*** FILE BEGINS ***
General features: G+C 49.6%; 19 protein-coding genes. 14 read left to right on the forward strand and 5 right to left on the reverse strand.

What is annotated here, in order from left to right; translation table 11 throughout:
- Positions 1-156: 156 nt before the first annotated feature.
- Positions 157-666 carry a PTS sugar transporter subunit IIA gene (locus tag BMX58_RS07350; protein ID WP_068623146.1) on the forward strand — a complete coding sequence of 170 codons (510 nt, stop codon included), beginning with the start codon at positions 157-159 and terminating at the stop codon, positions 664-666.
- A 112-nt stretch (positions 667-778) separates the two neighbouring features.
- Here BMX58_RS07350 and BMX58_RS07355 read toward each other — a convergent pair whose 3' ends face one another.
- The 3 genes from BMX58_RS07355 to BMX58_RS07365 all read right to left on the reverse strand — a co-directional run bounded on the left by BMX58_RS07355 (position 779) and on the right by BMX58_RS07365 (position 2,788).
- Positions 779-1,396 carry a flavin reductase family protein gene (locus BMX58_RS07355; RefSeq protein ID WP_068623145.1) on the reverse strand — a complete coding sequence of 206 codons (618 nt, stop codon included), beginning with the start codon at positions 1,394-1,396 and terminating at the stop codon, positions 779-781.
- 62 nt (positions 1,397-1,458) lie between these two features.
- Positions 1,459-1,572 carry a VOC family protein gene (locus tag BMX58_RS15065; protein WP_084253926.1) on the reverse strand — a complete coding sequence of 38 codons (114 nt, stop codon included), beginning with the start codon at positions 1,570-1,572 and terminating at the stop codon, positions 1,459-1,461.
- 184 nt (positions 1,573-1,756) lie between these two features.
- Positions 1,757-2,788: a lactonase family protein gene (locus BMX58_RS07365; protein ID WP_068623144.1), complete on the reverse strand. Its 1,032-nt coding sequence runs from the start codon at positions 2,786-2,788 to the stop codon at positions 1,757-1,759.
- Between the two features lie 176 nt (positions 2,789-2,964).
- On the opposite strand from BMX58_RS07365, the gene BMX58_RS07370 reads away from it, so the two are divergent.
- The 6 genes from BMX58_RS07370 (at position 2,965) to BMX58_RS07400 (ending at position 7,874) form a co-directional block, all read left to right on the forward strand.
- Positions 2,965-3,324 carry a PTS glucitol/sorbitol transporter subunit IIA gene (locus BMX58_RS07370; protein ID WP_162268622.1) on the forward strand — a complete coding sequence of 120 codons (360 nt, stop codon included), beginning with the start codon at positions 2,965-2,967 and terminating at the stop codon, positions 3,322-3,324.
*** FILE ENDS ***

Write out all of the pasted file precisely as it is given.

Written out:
General features: G+C 49.6%; 19 protein-coding genes. 14 read left to right on the forward strand and 5 right to left on the reverse strand.

What is annotated here, in order from left to right; translation table 11 throughout:
- Positions 1-156: 156 nt before the first annotated feature.
- Positions 157-666 carry a PTS sugar transporter subunit IIA gene (locus tag BMX58_RS07350; protein ID WP_068623146.1) on the forward strand — a complete coding sequence of 170 codons (510 nt, stop codon included), beginning with the start codon at positions 157-159 and terminating at the stop codon, positions 664-666.
- A 112-nt stretch (positions 667-778) separates the two neighbouring features.
- Here BMX58_RS07350 and BMX58_RS07355 read toward each other — a convergent pair whose 3' ends face one another.
- The 3 genes from BMX58_RS07355 to BMX58_RS07365 all read right to left on the reverse strand — a co-directional run bounded on the left by BMX58_RS07355 (position 779) and on the right by BMX58_RS07365 (position 2,788).
- Positions 779-1,396 carry a flavin reductase family protein gene (locus BMX58_RS07355; RefSeq protein ID WP_068623145.1) on the reverse strand — a complete coding sequence of 206 codons (618 nt, stop codon included), beginning with the start codon at positions 1,394-1,396 and terminating at the stop codon, positions 779-781.
- 62 nt (positions 1,397-1,458) lie between these two features.
- Positions 1,459-1,572 carry a VOC family protein gene (locus tag BMX58_RS15065; protein WP_084253926.1) on the reverse strand — a complete coding sequence of 38 codons (114 nt, stop codon included), beginning with the start codon at positions 1,570-1,572 and terminating at the stop codon, positions 1,459-1,461.
- 184 nt (positions 1,573-1,756) lie between these two features.
- Positions 1,757-2,788: a lactonase family protein gene (locus BMX58_RS07365; protein ID WP_068623144.1), complete on the reverse strand. Its 1,032-nt coding sequence runs from the start codon at positions 2,786-2,788 to the stop codon at positions 1,757-1,759.
- Between the two features lie 176 nt (positions 2,789-2,964).
- On the opposite strand from BMX58_RS07365, the gene BMX58_RS07370 reads away from it, so the two are divergent.
- The 6 genes from BMX58_RS07370 (at position 2,965) to BMX58_RS07400 (ending at position 7,874) form a co-directional block, all read left to right on the forward strand.
- Positions 2,965-3,324 carry a PTS glucitol/sorbitol transporter subunit IIA gene (locus BMX58_RS07370; protein ID WP_162268622.1) on the forward strand — a complete coding sequence of 120 codons (360 nt, stop codon included), beginning with the start codon at positions 2,965-2,967 and terminating at the stop codon, positions 3,322-3,324.